Randal Wilcox: Pier 52 is obviously the famous pier that Gordon Matta-Clark converted into his installation Day’s End. Now, although Al photographed the Day’s End installation, specifically the cuts that Matta-Clark made into the various parts of the warehouse, he never mentioned Matta-Clark, so I don’t know if he actually knew that it was actually an artwork.

Jonathan Weinberg: A porn film made by Arch Brown, this director. There’s a scene, it takes place on the piers, and part of it takes place at Pier 52. There’s a moment where the camera pulls back and you see the great cut of the arch of Day’s End and these men are cruising in front of Matta-Clark’s work. It makes you realize that that’s how that work would have been seen in the day. It also, a few months later, sort of fell back into that, what he called, an S&M world, a gay world.

Carrie Mae Weems: Turns out many people did see Day’s End, they just didn’t know it was art. And there were all kinds of artists making work and taking photographs on Pier 52. And as fate would have it, any number of them experienced Day’s End, they just didn’t know they were looking at art.

Jonathan Weinberg: Baltrop probably aesthetically does some of the most beautiful photographs. There’s another photographer, Leonard Fink, who was a lawyer for the transit authority, of all things, but then on the weekends would go take photographs. The two pier photographers that I really have gotten to know really well are Shelley Seccombe, who is a professional photographer, takes wonderful colorful pictures. Then there’s this other wonderful man, who was just such a sweet man, named Frank Hallam. I don’t know if the word artist is the right word to use. He didn’t think of himself as an artist. He thought about what he was doing, he was taking slides because he thought this was a world that would disappear and it needed to be saved. Each photographer has their own thing.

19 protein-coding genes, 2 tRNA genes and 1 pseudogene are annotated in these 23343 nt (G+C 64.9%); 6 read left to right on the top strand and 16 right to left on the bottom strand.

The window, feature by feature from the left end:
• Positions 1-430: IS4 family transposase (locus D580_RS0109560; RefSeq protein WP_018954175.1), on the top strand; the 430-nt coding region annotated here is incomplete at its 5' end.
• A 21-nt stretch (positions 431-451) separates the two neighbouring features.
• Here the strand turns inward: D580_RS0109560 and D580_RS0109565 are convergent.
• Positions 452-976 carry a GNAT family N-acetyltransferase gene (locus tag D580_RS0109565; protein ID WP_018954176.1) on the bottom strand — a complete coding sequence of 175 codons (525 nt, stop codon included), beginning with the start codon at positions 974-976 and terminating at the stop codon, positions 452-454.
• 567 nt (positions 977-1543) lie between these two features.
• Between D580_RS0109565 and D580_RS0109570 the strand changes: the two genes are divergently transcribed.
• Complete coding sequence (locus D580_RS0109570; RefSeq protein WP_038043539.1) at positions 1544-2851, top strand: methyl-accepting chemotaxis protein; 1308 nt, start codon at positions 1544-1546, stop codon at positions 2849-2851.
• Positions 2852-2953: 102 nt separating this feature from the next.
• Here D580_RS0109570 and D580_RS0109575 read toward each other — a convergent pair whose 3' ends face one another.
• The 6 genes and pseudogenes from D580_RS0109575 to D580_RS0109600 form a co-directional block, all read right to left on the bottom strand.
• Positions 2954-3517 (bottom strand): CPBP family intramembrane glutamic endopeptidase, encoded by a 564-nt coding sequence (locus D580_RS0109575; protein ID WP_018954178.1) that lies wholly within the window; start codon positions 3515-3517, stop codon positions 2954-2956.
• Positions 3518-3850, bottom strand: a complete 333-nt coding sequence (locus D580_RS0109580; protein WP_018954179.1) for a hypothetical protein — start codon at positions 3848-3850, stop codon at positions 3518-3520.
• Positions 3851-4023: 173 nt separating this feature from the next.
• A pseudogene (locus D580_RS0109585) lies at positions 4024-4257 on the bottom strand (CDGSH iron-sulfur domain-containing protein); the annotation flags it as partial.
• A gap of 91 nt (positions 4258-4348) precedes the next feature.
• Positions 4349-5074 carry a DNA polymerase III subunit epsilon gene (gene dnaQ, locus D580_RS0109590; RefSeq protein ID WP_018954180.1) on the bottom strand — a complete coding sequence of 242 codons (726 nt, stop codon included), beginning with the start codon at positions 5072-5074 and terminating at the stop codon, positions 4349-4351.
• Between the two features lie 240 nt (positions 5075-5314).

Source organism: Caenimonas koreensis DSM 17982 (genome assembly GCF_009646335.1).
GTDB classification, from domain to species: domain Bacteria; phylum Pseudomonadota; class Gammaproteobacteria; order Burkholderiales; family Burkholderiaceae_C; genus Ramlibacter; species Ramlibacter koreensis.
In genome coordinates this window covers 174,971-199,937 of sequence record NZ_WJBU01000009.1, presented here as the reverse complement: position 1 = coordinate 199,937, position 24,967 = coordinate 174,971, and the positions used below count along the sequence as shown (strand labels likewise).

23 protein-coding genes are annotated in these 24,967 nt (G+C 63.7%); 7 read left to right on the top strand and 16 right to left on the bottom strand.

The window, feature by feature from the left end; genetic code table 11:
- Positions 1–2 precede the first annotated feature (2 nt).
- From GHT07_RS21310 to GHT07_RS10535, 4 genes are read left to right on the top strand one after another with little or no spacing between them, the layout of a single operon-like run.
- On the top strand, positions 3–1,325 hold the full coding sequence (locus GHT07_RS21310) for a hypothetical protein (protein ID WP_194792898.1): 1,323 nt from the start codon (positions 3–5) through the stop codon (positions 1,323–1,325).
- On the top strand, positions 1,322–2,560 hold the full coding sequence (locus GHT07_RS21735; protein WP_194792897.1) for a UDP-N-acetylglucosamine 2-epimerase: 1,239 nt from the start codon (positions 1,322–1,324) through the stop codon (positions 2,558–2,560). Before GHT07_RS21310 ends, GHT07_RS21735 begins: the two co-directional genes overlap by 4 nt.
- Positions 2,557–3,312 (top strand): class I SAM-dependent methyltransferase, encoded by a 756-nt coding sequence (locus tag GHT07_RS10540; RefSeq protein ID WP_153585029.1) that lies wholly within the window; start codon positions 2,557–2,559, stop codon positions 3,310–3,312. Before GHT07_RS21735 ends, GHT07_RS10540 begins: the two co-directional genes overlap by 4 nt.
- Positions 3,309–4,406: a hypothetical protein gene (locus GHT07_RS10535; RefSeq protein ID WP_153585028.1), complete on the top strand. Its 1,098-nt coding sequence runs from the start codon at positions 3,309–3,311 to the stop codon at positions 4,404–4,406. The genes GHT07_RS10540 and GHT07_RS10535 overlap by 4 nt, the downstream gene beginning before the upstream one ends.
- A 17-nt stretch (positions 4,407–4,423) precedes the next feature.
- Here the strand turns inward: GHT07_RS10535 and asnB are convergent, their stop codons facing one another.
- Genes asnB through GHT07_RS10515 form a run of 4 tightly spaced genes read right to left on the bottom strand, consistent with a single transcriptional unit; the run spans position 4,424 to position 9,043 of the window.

Randal Wilcox: There’s a series of photographs of these two young men. Al said that they were kicked out of their homes for being gay. And he documented them talking to this other homeless person at the piers. He was a schizophrenic street performer. So in the photographs, the guy’s showing these two runaways where they can go, where they can stay, where they can use the bathroom, where they can wash themselves, so on and so forth. That’s one series of photographs. But I mean, there are just so many different little stories that go to various images. It’s one of the reasons why the collection is just so fascinating, because all of the little details that are attached to everything.

Jonathan Weinberg: One of the ways that I think of the piers is this sort of handing off. You have a kind of sexual promiscuity that’s happening with people literally having sex on the piers, but you also have an artistic promiscuity of passing on of one artist to another artist or different artists meeting in surprising ways.

Carrie Mae Weems: Pier 52 was a special place, but it wasn’t just the art that made this place come alive—it was the raw energy of the people. Alvin’s pictures depict an astonishing level of personal sexual freedom, and given fear and hostility towards homosexuals at the time, this is actually of particular importance. In these pictures, Pier 52 was a place where queer people can fully express themselves—sexually and otherwise.